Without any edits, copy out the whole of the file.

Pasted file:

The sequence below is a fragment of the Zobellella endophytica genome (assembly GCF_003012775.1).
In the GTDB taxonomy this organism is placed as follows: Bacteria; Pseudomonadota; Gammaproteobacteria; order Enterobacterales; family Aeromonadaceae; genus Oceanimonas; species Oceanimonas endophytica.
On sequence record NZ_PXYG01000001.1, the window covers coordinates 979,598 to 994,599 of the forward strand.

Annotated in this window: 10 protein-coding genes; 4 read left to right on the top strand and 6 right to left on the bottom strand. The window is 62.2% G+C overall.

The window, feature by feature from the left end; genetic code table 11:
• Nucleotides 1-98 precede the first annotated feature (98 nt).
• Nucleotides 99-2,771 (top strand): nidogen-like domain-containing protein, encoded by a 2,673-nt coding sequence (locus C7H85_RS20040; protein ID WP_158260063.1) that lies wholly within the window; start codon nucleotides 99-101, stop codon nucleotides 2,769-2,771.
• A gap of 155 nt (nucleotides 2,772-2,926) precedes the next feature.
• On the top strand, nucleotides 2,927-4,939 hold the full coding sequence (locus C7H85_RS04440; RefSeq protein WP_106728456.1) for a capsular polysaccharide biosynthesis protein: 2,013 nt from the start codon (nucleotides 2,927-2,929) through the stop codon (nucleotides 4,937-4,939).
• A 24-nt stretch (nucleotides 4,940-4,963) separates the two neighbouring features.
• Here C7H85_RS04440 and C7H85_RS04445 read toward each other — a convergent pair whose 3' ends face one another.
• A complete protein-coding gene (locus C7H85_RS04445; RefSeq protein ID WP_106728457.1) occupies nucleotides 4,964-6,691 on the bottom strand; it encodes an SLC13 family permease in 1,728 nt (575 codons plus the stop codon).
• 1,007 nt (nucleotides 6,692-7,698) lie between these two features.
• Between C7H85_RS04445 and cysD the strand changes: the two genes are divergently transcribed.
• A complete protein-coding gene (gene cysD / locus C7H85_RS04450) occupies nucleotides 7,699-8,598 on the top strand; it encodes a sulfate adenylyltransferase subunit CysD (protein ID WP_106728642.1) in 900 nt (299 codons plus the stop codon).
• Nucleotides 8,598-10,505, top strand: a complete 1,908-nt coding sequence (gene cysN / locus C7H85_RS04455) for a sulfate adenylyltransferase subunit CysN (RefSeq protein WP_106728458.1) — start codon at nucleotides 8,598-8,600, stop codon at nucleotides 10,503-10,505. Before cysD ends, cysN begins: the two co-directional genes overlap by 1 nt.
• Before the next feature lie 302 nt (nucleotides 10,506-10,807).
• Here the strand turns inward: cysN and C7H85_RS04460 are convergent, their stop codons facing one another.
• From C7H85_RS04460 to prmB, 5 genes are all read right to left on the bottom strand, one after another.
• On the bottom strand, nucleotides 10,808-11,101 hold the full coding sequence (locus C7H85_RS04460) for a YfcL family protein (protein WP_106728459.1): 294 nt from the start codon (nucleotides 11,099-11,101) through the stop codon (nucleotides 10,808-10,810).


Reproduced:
The sequence below is a fragment of the Zobellella endophytica genome (assembly GCF_003012775.1).
In the GTDB taxonomy this organism is placed as follows: Bacteria; Pseudomonadota; Gammaproteobacteria; order Enterobacterales; family Aeromonadaceae; genus Oceanimonas; species Oceanimonas endophytica.
On sequence record NZ_PXYG01000001.1, the window covers coordinates 979,598 to 994,599 of the forward strand.

Annotated in this window: 10 protein-coding genes; 4 read left to right on the top strand and 6 right to left on the bottom strand. The window is 62.2% G+C overall.

The window, feature by feature from the left end; genetic code table 11:
• Nucleotides 1-98 precede the first annotated feature (98 nt).
• Nucleotides 99-2,771 (top strand): nidogen-like domain-containing protein, encoded by a 2,673-nt coding sequence (locus C7H85_RS20040; protein ID WP_158260063.1) that lies wholly within the window; start codon nucleotides 99-101, stop codon nucleotides 2,769-2,771.
• A gap of 155 nt (nucleotides 2,772-2,926) precedes the next feature.
• On the top strand, nucleotides 2,927-4,939 hold the full coding sequence (locus C7H85_RS04440; RefSeq protein WP_106728456.1) for a capsular polysaccharide biosynthesis protein: 2,013 nt from the start codon (nucleotides 2,927-2,929) through the stop codon (nucleotides 4,937-4,939).
• A 24-nt stretch (nucleotides 4,940-4,963) separates the two neighbouring features.
• Here C7H85_RS04440 and C7H85_RS04445 read toward each other — a convergent pair whose 3' ends face one another.
• A complete protein-coding gene (locus C7H85_RS04445; RefSeq protein ID WP_106728457.1) occupies nucleotides 4,964-6,691 on the bottom strand; it encodes an SLC13 family permease in 1,728 nt (575 codons plus the stop codon).
• 1,007 nt (nucleotides 6,692-7,698) lie between these two features.
• Between C7H85_RS04445 and cysD the strand changes: the two genes are divergently transcribed.
• A complete protein-coding gene (gene cysD / locus C7H85_RS04450) occupies nucleotides 7,699-8,598 on the top strand; it encodes a sulfate adenylyltransferase subunit CysD (protein ID WP_106728642.1) in 900 nt (299 codons plus the stop codon).
• Nucleotides 8,598-10,505, top strand: a complete 1,908-nt coding sequence (gene cysN / locus C7H85_RS04455) for a sulfate adenylyltransferase subunit CysN (RefSeq protein WP_106728458.1) — start codon at nucleotides 8,598-8,600, stop codon at nucleotides 10,503-10,505. Before cysD ends, cysN begins: the two co-directional genes overlap by 1 nt.
• Before the next feature lie 302 nt (nucleotides 10,506-10,807).
• Here the strand turns inward: cysN and C7H85_RS04460 are convergent, their stop codons facing one another.
• From C7H85_RS04460 to prmB, 5 genes are all read right to left on the bottom strand, one after another.
• On the bottom strand, nucleotides 10,808-11,101 hold the full coding sequence (locus C7H85_RS04460) for a YfcL family protein (protein WP_106728459.1): 294 nt from the start codon (nucleotides 11,099-11,101) through the stop codon (nucleotides 10,808-10,810).